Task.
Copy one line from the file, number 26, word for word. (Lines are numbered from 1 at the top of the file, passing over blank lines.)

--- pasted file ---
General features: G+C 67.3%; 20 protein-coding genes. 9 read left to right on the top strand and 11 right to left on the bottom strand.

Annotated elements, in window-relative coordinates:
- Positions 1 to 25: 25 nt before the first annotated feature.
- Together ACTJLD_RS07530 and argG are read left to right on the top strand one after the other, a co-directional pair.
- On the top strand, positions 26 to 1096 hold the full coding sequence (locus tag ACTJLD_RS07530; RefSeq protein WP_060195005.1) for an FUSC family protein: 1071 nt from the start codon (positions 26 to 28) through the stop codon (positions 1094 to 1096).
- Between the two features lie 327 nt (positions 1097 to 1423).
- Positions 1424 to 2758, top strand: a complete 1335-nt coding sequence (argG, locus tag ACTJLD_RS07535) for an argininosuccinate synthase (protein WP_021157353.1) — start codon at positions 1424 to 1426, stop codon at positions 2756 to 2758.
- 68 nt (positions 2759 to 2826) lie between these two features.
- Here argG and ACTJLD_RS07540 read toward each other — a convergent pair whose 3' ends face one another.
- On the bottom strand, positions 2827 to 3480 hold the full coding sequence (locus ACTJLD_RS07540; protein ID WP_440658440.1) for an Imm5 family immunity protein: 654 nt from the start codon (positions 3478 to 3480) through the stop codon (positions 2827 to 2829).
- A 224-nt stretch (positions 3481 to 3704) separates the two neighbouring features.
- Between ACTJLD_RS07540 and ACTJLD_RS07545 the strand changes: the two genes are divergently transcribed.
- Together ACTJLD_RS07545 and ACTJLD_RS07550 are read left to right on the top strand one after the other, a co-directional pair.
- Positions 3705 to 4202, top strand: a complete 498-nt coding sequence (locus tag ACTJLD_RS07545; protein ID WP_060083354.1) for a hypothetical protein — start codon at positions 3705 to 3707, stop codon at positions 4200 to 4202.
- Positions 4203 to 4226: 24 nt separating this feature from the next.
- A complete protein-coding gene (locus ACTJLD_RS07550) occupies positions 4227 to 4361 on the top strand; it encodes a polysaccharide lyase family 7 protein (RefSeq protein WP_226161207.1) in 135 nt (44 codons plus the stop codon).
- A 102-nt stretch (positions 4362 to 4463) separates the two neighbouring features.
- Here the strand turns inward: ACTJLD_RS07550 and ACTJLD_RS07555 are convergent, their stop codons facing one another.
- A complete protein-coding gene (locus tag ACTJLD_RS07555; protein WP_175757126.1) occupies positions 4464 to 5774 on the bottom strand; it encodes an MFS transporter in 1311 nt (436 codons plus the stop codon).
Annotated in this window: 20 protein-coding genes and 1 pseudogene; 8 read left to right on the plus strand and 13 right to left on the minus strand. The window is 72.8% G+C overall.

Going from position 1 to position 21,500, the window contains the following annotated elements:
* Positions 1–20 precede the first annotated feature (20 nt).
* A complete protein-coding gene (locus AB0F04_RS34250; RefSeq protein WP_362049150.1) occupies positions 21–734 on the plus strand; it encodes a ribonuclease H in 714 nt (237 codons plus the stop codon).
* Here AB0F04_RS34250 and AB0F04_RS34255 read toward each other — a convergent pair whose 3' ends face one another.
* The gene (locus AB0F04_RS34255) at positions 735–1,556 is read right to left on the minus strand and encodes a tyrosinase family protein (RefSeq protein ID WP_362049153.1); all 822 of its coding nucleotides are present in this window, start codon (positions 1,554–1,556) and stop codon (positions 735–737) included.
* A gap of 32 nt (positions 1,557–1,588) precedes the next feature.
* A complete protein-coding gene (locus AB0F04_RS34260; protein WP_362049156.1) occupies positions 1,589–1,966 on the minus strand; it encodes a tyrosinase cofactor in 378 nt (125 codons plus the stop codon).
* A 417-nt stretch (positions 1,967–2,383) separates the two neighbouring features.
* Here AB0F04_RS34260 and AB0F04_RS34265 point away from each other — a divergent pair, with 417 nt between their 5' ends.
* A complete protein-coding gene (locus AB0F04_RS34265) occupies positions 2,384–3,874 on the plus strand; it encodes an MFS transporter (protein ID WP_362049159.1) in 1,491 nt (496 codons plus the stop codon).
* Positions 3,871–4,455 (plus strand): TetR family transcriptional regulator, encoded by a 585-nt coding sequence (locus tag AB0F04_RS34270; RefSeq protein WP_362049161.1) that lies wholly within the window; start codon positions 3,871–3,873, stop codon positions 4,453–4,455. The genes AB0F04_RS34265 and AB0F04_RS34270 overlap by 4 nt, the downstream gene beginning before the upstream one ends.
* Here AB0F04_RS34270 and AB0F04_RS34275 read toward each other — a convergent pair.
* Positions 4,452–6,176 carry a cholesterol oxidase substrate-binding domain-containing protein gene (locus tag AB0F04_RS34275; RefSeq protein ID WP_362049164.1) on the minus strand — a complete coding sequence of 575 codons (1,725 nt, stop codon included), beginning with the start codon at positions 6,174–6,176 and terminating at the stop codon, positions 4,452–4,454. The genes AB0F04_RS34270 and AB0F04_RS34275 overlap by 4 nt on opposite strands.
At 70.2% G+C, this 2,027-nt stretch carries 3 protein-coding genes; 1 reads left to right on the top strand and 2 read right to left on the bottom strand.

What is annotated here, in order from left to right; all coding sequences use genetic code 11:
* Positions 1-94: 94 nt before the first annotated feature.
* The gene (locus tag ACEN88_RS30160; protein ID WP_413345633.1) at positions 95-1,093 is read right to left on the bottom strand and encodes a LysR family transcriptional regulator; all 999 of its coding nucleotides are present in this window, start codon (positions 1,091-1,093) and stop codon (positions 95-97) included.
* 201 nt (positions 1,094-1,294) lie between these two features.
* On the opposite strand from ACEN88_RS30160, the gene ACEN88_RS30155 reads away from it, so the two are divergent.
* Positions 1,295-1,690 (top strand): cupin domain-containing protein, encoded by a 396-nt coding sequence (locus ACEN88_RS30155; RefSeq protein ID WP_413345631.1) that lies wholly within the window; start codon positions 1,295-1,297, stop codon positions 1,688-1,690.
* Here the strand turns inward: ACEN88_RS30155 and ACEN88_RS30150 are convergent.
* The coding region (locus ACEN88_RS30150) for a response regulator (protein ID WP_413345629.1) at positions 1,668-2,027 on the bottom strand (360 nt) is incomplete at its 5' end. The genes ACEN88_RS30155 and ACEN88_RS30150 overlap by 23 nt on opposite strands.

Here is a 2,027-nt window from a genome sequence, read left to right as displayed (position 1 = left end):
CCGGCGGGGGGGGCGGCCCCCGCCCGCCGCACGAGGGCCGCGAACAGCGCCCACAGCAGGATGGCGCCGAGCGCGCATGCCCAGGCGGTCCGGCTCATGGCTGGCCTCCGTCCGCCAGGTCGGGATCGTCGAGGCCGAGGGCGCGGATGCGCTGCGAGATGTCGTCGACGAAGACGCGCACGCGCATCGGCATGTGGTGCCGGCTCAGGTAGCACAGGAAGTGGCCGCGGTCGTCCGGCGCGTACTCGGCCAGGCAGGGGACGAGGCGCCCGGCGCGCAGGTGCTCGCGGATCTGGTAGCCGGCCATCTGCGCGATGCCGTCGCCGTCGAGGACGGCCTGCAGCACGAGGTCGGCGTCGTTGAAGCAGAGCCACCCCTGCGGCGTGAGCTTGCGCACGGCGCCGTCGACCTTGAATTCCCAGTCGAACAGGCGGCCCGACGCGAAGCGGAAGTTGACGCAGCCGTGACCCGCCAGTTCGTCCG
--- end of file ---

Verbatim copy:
* A gap of 32 nt (positions 1,557–1,588) precedes the next feature.